Why I like my journalling bible

I tried to leave feedback on the eBay site where I got my journalling bible. It amused me that I was sent in circles due to the site using the word ‘leave’ in two different ways.

I wanted to leave feedback so I clicked on the blue Leave Feedback button which took me away from the leaving feedback section. It should have been labelled ‘Depart from Feedback’. Likewise the Leave Feedback could have been ‘Give your feedback’. A prime example of one word being used with two different meanings.

So I will leave my feedback here in the blog. I do hope you do not leave before you’ve read it.

I ordered my journalling bible after participating in a Creative Christianity Summit. One of the workshops was on bible journalling and doodling. As well as using a bible they showed various ways of drawing and decorating bible verses.

I have enjoyed using the journalling bible for my prayer times rather than the NRSV that I use for bible study for a sermon. I find it helps to dwell on the scriptures if I doodle or underline/highlight bits. For many years I have highlighted or underlined special verses but the space to write in the margins or even draw pictures means that when I look through the bible the pictures remind me of what was special about a verse or how it spoke to me.

This morning is a good example. The Celtic morning prayer suggested some verses from psalm 36 so I prayerfully read through the whole psalm. Verses 5-9 spoke to me most and the first thing I did was to connect verse 9 with Jesus so I took a pale blue highlighter and wrote his name through the verse. I then put a box in pink around verses 5-8.

Psalm 36

I was reminded of the Graham Kendrick song Such Love which has meant a great deal to me over the years. It was that song, played at its launch back in 1988 at the March for Jesus at the NEC was when I first experienced someone having a word of knowledge for me which then unlocked a block to me worshipping Jesus more deeply. So I started to write Such Love in the margin. However I didn’t want to simply write the lyrics – they wouldn’t all fit and I wouldn’t have got to the bit about Jesus being a fountain of life to me to tie in with vs 9. So I just wrote what came to mind. I then highlighted in pink verse 9 (possibly not the best move aesthetically) and verse 7. Overall my prayer time this morning was one that left me feeling peaceful and loved.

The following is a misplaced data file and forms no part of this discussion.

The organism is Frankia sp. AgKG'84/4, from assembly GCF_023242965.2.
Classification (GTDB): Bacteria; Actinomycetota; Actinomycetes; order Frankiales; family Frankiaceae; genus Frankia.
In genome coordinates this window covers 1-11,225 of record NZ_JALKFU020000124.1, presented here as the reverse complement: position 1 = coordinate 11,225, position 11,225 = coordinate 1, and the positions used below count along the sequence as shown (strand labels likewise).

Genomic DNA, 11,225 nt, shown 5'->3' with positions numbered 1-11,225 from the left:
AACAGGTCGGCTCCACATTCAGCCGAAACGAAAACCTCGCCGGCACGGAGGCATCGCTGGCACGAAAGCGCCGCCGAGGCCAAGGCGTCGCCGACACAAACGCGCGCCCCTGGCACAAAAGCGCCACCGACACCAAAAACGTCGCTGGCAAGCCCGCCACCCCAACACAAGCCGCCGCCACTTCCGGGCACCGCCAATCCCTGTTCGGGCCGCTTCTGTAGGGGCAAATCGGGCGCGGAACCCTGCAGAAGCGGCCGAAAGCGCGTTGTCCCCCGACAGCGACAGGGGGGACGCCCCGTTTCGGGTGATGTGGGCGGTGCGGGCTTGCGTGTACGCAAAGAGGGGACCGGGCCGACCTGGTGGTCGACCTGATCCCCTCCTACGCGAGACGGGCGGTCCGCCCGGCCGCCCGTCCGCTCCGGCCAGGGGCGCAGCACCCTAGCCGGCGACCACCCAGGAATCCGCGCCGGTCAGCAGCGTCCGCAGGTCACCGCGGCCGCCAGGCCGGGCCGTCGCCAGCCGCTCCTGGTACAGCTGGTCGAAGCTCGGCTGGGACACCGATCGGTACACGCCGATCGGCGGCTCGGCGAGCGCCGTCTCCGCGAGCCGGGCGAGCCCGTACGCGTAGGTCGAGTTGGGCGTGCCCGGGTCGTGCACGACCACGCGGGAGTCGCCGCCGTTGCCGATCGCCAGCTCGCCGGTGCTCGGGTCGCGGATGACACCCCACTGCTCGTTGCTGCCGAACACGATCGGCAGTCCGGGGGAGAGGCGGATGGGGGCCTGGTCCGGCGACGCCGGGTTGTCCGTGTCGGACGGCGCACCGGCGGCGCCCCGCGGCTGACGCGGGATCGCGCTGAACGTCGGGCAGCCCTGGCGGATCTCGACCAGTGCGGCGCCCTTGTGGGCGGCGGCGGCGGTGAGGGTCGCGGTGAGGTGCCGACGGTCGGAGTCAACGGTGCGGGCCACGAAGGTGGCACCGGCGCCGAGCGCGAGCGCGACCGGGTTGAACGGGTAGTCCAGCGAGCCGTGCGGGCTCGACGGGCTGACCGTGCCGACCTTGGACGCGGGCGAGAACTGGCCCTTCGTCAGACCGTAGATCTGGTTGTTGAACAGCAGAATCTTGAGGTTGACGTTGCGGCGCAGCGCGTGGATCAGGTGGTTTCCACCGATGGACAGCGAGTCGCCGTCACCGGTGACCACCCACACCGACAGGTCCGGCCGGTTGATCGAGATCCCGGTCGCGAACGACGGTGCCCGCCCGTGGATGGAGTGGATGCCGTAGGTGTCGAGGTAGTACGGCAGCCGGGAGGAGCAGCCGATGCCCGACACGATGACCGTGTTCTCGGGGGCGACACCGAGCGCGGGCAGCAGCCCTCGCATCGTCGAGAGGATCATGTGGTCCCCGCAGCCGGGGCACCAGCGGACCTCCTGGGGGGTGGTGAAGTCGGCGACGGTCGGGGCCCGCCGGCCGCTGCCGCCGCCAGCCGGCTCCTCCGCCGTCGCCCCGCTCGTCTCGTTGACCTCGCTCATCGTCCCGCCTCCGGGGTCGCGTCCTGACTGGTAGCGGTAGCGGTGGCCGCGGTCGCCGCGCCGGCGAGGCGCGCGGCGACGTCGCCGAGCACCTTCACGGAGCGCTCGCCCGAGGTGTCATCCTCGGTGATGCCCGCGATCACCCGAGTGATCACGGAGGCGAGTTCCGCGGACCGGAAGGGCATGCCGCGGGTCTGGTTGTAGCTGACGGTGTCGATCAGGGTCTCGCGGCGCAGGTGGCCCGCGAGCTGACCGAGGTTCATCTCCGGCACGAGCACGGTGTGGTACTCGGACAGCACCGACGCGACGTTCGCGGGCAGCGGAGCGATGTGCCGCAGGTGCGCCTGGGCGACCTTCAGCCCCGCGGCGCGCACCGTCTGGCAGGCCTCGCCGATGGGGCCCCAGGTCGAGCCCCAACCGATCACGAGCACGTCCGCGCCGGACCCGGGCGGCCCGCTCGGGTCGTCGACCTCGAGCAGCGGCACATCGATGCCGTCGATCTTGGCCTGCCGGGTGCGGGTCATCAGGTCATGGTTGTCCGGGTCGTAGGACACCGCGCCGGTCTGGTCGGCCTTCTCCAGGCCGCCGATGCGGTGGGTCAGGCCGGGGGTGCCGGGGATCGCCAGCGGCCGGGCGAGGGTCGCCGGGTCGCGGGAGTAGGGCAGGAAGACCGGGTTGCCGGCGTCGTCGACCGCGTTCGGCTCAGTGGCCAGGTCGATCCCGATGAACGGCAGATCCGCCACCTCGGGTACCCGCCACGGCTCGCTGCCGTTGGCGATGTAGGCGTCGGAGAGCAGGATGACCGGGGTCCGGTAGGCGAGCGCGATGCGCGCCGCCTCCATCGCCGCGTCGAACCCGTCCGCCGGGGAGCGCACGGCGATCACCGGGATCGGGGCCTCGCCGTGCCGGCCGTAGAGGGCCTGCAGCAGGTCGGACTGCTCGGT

Here are other pages:

In the examples the one with the hearts was done on my recent retreat. It was on the first day and my guide had suggested I mull over Jeremiah 31:3. I used the Celtic morning prayer and all the readings seemed to be about Sabbath rest. So as I was thinking about God’s love during a walk by the beach I sang this (Tune: Dear Lord and Father of Mankind):

O Sabbath rest in Llandudno
O rugged hills above
where Jesus came to share with me
the silence of eternity
interpreted by love, interpreted by Love.

Just as I was thinking about God’s love I noticed a stone that someone had painted with hearts and left. I picked it up – what good timing! I nearly took the stone away with me but thought I would leave it for someone else to find. But when I was praying later with my bible I doodled the hearts. So that will be a reminder for me every time I turn to that page. My eyes strayed across to verse 14. My prayer was that God would refresh me so that I could go home and be able to feed his people, so I highlighted that verses too. As I was writing this I had to look at my written journal to find the words of my Sabbath rest in Llandudno so perhaps I will add them to that page in the bible above the hearts doodle.

The other thing I like about the bible is that it is the NIV. Although the NRSV is probably a more accurate translation and good for bible study, I have always preferred my NIV for devotional use. The language is more poetic. My old one, bought in the 1980s is falling apart and needed to be replaced. I’m glad I did replace it with this one which is also a newer edition (2011).

My old faithful NIV has been repaired many times

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